“There are many reasons why God brings trials into the lives of his people, often to stimulate our faith, but in the case of the mother of so important a figure as Samuel, the point has to do not with Hannah but with Israel. The Lord closed Hannah’s womb to remind Israel that he had also caused the people to be spiritually barren because of their idolatry and unbelief.” (1)
 If we have true faith and trust in God, our longings and disappointments will lead us to an understanding that God’s purpose for our lives is far greater and wider than we can see.   Our myopic view of life distorts the reality of what he is doing, but when we go to God and the Scriptures to find the help we need, he meets us there.

  After the family finished their meal, the deeply distressed Hannah rose and went alone to pour out her heart to the Lord (1:10-11).  Eli the priest noted the absence of sound as her lips moved as she prayed and wept, erroneously concluding that she was drunk.  Convinced by Hannah of his error (1:15-16), he bade her go in peace and spoke encouraging words to her (1:17).  She was then able to eat and was no longer sad.  They returned to their home, “And in due time Hannah conceived and bore a son, and she called his name Samuel, for she said, “I have asked for him from the Lord” (1:20).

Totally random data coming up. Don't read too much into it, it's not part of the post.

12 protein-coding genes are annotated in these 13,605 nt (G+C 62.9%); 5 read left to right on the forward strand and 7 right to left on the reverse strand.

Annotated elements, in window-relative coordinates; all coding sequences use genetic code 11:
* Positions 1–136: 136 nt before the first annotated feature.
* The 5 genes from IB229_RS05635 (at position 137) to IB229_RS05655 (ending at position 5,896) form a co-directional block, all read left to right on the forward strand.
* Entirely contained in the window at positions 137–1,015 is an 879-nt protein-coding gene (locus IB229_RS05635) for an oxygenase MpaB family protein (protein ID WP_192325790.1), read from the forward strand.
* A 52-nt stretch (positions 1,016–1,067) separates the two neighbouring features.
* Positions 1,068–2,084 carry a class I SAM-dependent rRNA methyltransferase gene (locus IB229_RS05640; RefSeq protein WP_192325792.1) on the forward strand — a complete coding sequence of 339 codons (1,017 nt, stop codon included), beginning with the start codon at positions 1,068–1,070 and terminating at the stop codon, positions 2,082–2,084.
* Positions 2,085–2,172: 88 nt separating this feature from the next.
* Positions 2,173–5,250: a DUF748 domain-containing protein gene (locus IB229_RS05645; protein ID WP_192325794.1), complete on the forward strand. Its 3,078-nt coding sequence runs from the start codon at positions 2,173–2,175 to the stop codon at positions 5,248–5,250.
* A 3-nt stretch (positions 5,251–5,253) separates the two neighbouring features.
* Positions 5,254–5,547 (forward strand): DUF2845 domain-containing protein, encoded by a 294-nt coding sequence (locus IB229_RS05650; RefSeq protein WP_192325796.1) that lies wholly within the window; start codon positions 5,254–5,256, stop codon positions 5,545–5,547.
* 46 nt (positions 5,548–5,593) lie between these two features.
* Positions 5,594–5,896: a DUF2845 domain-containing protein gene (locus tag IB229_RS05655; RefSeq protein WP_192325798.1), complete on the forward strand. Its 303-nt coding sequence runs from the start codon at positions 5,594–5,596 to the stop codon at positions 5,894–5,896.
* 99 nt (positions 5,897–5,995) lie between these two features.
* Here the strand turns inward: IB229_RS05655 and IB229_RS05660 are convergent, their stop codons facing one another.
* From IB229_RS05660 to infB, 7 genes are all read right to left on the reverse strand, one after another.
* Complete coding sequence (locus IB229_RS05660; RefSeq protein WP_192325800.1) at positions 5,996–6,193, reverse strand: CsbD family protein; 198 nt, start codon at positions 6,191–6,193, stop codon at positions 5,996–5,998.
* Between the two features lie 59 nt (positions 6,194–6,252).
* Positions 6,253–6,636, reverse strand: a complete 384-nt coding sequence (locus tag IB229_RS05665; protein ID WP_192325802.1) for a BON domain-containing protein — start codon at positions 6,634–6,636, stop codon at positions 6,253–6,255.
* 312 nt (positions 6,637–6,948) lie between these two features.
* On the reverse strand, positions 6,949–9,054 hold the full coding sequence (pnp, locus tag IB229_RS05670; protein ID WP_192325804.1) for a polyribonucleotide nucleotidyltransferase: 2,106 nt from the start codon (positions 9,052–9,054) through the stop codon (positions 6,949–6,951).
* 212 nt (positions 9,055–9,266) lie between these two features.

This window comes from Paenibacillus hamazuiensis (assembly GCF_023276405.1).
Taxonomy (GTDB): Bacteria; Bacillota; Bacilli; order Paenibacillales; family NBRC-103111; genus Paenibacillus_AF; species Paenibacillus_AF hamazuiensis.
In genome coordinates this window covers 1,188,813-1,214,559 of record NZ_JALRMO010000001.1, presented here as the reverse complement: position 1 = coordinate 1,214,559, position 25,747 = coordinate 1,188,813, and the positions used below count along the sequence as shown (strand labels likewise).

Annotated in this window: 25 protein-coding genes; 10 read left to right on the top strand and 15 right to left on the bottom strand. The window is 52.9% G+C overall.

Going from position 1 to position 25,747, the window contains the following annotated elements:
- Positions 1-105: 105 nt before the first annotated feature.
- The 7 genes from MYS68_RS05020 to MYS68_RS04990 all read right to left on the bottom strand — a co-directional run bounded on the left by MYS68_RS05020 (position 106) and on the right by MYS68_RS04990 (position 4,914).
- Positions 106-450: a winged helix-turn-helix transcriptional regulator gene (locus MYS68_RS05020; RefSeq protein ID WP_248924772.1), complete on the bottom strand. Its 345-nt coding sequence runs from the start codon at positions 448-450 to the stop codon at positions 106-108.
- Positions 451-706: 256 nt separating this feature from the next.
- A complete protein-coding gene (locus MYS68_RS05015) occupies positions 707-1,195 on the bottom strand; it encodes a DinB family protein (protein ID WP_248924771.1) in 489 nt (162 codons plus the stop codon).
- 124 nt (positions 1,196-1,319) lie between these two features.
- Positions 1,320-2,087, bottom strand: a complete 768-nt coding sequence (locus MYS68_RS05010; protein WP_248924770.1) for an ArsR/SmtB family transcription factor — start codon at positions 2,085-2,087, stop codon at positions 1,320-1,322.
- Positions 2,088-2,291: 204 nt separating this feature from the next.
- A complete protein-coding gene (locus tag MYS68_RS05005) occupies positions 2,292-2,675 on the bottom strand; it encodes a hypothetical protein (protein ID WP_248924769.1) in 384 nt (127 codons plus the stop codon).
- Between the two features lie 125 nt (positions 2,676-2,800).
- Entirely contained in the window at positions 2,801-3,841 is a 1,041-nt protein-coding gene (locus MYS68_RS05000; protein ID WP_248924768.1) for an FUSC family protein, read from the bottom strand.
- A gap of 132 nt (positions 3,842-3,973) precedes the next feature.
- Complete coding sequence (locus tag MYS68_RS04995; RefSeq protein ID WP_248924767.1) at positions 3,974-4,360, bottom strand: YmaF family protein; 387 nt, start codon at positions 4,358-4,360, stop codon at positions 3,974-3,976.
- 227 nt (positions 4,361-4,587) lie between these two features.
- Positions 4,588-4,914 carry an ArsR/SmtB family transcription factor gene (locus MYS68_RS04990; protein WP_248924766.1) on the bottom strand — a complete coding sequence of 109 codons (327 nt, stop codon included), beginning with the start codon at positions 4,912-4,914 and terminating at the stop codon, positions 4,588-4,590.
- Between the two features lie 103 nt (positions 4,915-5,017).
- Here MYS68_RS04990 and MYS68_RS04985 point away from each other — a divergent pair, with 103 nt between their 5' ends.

Hannah stayed at home with Samuel until he was weaned, about three years old.  Then keeping her vow (which was confirmed by Elkanah), she and Samuel went with Elkanah to Shiloh, bringing their sacrificial offerings with them.  When the sacrifice was complete, they brought Samuel to Eli the priest.

   How was Hannah able to leave her longed-for son at the tabernacle, knowing that he would be under the care of Eli who had not raised his own sons in the fear of the Lord?   It wasn’t because she trusted Eli; it was because she trusted God.  Her barrenness and grief caused her to turn to God in desperate dependency.  Her faith and trust in him brought her to the point of being able to relinquish her child to God for his service.  She didn’t know what God was going to do through Samuel, but as she burst into her prayer/song in 1 Samuel 2, it’s evident that her joy overflowed because God is holy, he is sovereign and his ultimate work is the salvation of his people.   She rejoiced to participate in whatever he was doing to bring it about.  Each year as she went with Elkanah to offer the sacrifice, she brought a little robe she had made for Samuel and gave it to him; and she left him there, where he “grew in the presence of the Lord” (2.21).   The Lord further blessed Elkanah and Hannah with three more sons and two daughters.